Private sector has key role to play in building back better

Open access train operators can help develop the post-Covid railway by offering innovative services, which will benefit the communities they serve, writes Ian Yeowart

Ian Yeowart
13 July 2021
Ian Yeowart
Ian Yeowart


Build back better is the current ‘buzzword’ but in the rail industry it has different connotations depending on which part of the railway you might be talking to. For Network Rail, its focus so far seems to be on ‘thinning’ out services to get performance improvements. But that hardly seems equitable considering that most of the extra services are using capacity approved by the Office of Rail and Road (ORR) during the various control periods, and which has been paid for by the taxpayer. 

No doubt future control periods would see Network Rail request further taxpayer funding to reinstate the capacity that has already been paid for as the rail network rouses from its enforced slumber. One to watch.

For others with a more empathetic view of the passengers and others who use the network it is very much about making things better for those passengers and freight customers, the very people who rely on and use the services provided. Readers may not be at all surprised that for me, competition is the catalyst that makes things happen, and there is plenty of evidence in the freight sector and on the East Coast Main Line (ECML) to support that view.

When new and additional services are introduced there is a significant increase in passenger numbers and satisfaction, as competitive pressures – which bring improved connectivity, varying passenger offers and price competition – start to take effect

It’s quite an indictment of the railways when it requires Government intervention to create a flexible season ticket, while at the same time the Secretary of State for Transport bemoans ‘ironing board seats’ in new trains. It is not hard to look outside of the railway sector to realise that these things just don’t happen elsewhere.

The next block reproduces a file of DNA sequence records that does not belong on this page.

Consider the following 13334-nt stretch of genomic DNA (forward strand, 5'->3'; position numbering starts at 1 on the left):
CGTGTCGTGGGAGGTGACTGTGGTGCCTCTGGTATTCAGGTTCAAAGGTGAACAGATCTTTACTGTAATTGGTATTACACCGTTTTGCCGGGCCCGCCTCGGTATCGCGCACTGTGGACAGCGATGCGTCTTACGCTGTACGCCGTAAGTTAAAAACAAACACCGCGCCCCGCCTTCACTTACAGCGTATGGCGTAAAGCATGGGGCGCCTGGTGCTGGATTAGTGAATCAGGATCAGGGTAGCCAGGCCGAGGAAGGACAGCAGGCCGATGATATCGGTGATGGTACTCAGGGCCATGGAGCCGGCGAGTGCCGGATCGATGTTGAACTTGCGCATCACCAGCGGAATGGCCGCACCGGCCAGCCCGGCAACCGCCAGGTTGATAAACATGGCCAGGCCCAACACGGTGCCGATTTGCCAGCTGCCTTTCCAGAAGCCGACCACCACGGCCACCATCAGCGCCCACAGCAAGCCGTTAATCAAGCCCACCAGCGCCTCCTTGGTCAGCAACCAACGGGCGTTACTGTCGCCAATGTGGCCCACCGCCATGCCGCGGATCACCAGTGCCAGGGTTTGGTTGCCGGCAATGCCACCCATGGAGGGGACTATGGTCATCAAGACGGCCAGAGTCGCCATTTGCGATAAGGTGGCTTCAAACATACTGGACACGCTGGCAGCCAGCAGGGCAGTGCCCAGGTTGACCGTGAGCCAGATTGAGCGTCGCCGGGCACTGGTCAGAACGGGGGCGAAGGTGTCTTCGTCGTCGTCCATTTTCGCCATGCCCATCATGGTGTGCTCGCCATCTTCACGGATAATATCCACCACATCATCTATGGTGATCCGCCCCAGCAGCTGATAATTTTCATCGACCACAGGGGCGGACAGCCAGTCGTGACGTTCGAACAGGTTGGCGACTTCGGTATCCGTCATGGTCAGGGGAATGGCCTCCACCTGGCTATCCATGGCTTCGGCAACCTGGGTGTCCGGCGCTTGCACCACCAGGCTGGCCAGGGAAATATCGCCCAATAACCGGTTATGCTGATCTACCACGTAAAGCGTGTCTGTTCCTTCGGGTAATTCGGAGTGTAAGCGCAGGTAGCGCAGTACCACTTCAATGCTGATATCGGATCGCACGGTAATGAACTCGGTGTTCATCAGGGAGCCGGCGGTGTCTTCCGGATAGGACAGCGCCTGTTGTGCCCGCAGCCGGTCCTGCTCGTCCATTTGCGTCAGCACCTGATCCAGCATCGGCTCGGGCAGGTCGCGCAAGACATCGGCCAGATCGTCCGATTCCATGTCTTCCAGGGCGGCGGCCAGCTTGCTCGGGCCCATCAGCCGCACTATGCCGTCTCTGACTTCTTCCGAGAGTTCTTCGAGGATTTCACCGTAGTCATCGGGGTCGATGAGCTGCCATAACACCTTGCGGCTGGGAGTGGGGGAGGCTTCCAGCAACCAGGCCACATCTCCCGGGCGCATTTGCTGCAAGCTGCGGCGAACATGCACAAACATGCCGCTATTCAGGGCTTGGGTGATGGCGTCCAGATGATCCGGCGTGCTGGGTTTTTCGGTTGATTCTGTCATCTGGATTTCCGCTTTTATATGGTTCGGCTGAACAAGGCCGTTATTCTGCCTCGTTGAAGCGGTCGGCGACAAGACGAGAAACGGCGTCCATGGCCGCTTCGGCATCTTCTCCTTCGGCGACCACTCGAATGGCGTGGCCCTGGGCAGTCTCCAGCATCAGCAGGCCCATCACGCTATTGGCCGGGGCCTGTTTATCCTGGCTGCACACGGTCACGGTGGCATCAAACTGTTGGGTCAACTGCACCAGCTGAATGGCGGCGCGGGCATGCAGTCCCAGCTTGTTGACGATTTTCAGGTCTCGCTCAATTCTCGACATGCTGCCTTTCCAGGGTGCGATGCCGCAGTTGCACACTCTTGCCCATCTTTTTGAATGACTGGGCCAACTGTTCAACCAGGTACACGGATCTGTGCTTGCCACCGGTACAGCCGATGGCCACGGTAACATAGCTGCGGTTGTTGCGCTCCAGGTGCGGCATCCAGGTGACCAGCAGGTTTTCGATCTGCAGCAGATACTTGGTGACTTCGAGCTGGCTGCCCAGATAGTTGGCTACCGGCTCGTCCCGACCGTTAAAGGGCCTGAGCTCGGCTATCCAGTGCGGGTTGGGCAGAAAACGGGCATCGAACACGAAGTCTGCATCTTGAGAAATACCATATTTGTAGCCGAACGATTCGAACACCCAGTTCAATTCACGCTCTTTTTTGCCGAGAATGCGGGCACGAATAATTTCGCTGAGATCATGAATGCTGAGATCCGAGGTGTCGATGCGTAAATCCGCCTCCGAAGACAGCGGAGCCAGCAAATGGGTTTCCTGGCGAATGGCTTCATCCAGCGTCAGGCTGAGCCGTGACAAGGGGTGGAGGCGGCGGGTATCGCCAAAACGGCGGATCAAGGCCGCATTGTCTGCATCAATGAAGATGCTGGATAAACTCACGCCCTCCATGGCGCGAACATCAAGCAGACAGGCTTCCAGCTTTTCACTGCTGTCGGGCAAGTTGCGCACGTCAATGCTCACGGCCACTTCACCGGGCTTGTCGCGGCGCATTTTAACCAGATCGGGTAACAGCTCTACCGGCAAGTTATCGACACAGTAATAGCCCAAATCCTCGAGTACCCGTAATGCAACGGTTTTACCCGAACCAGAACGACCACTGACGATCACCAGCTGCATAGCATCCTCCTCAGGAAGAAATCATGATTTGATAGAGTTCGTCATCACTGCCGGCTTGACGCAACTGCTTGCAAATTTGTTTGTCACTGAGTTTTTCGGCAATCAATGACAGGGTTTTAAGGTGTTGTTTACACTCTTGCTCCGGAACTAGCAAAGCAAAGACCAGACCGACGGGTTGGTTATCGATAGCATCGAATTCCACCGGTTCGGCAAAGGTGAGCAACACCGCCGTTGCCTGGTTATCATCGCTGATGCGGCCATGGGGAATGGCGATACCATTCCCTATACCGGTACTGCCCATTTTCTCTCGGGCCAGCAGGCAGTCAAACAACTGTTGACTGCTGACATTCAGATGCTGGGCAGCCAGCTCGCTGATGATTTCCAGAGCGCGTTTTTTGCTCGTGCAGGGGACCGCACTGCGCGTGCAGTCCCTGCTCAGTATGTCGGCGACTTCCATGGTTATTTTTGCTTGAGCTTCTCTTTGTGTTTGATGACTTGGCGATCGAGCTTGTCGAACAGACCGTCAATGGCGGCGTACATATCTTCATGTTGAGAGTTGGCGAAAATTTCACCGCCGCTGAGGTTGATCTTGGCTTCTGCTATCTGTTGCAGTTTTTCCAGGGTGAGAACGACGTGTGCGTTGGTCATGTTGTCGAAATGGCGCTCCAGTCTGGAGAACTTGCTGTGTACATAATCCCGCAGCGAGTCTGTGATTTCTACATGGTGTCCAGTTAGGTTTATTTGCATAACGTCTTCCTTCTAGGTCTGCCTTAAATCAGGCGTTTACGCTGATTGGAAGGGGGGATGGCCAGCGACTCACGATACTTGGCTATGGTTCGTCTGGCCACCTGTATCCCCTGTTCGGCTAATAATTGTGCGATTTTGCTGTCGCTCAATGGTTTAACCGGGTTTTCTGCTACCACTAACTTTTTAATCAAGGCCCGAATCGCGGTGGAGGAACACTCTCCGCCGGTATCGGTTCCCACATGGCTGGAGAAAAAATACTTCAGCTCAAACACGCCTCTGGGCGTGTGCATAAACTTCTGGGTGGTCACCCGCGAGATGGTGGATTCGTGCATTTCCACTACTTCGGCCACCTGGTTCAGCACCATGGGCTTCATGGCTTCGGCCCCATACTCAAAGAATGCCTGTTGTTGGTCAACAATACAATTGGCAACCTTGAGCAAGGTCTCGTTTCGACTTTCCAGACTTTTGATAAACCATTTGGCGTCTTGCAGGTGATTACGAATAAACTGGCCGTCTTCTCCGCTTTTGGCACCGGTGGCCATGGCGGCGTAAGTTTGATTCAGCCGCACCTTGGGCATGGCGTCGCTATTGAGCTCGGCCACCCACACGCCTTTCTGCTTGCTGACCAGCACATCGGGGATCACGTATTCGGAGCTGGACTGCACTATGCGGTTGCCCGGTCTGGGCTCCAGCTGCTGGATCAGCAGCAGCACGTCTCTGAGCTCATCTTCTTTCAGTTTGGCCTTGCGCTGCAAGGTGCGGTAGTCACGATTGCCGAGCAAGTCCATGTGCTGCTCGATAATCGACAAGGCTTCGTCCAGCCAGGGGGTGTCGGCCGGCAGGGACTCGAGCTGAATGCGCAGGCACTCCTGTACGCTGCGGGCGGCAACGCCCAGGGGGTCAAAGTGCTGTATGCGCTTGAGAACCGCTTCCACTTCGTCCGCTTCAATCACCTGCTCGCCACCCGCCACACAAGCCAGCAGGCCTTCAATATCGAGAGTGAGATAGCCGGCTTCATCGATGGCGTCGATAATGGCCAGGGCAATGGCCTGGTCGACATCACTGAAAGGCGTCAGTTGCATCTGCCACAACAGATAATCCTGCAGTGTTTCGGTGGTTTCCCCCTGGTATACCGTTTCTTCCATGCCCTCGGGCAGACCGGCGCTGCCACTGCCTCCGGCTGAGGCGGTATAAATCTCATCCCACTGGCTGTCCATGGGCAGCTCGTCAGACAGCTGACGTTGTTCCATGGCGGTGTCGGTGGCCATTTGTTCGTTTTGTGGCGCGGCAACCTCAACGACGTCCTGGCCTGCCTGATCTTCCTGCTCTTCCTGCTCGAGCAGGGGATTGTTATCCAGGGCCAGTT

While some observers frequently state that performance is the main issue for passengers, they are extremely sensitive to price. Some recent Transport Focus research asked a panel group what would make them more likely to travel by train? The top ranked response of 85% stated “if fares were cheaper”. There is no rocket science, just as there isn’t in providing passengers with a comfortable seat, space and room for luggage. 

In a recent speech to the rail industry1, Keith Williams, independent chair of the Government Rail Review, said creative thinking was now critically needed around how the private sector could be incentivised to expand the industry’s revenue base. He pointed out that airlines had been defined by more competition and greater emphasis on customer engagement following previous significant major setbacks for the sector. It is an established fact that the various open access services on the ECML brought that type of creativity to the industry, significantly expanding the industry’s revenue base. 

Open access is specifically mentioned on nine pages in the Williams-Shapps Plan for Rail. Open access operators can contribute to the development of the post-Covid railway, offering innovative services, marketing and solutions that are not linked to the form and structure of the proposed new National Rail Contracts. The payment of an Infrastructure Cost Charge also means, mile for mile, they pay more for access than franchised or concession operators.